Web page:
What are some of the long-term implications of this “third wave” of journalism for local news organizations?
Local news organizations face a particularly daunting challenge in the current digital ecosystem. First, both the legacy organizations that have managed to successfully transition to the platform economy, as well as the digitally native organizations that have built a model from the ground up, do so at scale. They leverage social platforms to boost their brands, to drive traffic and build ad revenue. It is unclear to me how this model can be leveraged by local news organizations who by definition can’t scale. Second, as we show in the report, engaging on a wide range of platforms is highly labor intensive. A small local organization simply cannot produce custom content for a dozen platforms with a single social media staff.
What is next on your research agenda?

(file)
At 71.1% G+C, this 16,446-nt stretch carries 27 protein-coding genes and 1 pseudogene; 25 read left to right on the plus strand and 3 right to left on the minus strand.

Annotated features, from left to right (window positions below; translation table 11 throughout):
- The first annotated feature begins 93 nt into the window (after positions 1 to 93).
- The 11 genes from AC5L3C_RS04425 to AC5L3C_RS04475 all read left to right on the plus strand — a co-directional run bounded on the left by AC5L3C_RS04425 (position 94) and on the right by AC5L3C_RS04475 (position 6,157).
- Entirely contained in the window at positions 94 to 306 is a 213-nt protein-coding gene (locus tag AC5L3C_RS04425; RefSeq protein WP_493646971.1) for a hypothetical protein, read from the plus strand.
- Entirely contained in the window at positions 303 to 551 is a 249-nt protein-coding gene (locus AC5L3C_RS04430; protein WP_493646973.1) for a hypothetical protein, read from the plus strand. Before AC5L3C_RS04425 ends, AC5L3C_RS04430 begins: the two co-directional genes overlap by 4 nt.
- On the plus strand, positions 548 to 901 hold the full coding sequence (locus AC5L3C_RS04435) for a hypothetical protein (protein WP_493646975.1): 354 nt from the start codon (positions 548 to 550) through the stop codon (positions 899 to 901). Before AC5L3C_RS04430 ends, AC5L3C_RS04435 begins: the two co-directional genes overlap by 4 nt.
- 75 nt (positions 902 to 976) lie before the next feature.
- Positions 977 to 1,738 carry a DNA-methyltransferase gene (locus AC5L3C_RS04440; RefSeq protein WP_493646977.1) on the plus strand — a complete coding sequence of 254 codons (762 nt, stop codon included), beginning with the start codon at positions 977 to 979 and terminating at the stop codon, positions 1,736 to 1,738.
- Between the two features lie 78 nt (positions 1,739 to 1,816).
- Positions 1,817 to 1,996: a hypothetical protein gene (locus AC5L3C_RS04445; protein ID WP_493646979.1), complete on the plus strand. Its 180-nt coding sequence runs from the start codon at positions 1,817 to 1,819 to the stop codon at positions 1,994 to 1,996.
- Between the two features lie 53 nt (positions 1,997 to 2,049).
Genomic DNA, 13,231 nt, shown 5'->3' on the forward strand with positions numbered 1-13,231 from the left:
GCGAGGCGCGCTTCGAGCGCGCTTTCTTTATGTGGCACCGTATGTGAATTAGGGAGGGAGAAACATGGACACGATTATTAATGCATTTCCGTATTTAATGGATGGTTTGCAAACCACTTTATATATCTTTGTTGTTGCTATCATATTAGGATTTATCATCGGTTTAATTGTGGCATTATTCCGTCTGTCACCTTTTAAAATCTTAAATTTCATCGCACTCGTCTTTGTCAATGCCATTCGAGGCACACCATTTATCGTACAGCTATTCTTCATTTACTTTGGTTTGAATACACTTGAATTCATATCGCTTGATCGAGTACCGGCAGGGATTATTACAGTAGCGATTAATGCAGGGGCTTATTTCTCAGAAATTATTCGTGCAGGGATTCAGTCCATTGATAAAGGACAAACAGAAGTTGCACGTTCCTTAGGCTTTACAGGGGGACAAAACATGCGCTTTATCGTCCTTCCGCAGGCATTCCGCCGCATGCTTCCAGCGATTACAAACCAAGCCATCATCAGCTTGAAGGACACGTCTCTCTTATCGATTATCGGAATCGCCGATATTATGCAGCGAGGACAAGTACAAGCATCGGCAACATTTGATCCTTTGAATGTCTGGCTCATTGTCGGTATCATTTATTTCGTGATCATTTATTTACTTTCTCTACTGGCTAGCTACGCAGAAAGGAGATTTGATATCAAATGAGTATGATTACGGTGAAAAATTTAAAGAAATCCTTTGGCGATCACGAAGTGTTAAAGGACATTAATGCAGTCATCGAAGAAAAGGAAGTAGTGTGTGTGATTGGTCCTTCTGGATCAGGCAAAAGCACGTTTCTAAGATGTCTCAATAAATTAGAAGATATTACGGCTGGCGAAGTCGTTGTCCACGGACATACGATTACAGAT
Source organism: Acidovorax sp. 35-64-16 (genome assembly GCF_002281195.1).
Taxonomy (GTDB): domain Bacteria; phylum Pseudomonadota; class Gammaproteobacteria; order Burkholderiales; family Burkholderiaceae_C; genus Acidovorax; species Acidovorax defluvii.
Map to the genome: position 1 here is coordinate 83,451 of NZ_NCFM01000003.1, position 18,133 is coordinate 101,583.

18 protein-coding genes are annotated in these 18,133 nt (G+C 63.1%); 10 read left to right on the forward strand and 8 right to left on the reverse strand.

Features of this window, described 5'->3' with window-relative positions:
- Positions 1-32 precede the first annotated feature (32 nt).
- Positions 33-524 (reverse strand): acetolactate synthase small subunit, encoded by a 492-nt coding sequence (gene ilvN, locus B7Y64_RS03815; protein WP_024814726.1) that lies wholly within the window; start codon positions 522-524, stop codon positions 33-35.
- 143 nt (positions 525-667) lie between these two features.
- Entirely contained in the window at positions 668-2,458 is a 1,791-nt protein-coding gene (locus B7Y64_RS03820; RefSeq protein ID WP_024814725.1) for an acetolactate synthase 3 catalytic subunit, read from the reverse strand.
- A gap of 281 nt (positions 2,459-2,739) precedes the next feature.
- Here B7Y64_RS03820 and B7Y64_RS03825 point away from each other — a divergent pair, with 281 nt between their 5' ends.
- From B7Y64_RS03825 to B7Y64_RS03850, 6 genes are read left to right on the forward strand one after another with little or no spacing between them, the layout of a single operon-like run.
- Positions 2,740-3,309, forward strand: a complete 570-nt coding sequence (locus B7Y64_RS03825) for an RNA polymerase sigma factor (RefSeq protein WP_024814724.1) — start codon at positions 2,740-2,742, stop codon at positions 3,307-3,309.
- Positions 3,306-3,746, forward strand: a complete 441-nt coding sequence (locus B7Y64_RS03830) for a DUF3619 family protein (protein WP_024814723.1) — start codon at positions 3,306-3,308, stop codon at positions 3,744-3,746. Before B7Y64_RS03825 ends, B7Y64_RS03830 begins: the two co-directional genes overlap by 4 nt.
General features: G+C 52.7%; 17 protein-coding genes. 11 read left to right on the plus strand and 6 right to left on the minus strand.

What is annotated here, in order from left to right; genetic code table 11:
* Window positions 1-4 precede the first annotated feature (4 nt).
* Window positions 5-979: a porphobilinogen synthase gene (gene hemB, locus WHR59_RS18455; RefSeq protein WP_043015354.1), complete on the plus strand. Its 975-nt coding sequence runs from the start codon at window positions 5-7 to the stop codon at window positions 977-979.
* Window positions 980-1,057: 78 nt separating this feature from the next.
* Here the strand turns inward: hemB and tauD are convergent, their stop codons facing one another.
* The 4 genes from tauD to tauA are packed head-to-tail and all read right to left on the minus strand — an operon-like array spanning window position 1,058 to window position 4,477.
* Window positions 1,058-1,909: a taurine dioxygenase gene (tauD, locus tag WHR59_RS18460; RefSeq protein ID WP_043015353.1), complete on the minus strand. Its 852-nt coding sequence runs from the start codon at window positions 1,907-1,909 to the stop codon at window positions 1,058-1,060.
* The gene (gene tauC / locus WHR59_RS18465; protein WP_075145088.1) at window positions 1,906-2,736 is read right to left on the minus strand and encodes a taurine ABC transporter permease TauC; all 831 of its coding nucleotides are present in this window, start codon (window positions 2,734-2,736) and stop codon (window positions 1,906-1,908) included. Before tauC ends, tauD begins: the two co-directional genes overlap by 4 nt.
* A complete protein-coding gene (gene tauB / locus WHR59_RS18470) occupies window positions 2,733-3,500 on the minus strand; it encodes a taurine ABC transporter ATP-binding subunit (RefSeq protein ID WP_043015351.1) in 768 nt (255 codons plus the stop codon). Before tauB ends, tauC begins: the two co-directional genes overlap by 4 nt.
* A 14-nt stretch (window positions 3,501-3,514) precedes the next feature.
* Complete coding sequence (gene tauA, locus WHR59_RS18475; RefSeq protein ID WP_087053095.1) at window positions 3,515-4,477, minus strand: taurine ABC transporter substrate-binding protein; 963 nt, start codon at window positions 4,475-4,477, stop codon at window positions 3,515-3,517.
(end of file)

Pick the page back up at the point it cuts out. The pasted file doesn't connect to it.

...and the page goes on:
I am particularly interested in three research questions, all of which build from the Platform Press project. First: what are the wider implications of this new platform ecosystem on civic discourse, and on our democratic institutions? While it is important that this ecosystem is causing legitimate challenges for the news industry, the structural problems that we identify also have far wider social consequence. The rise of relativism in our civic discourse is a fundamental challenge to the information needs that sit at the foundation of democracy. Second: I am exploring the algorithmic and increasingly Artificial Intelligence driven computational systems that drive both our media ecosystems and increasingly determine a wide range of public policy. These computational systems sit uncomfortably in our systems of governance, which put a premium on human agency. Finally, I think we need to explore creative and potentially uncomfortable policy solutions for these twin problems – the decline of civic discourse and the dominance of algorithmic agency – and hope that research exploring potential governance paths could help create solutions.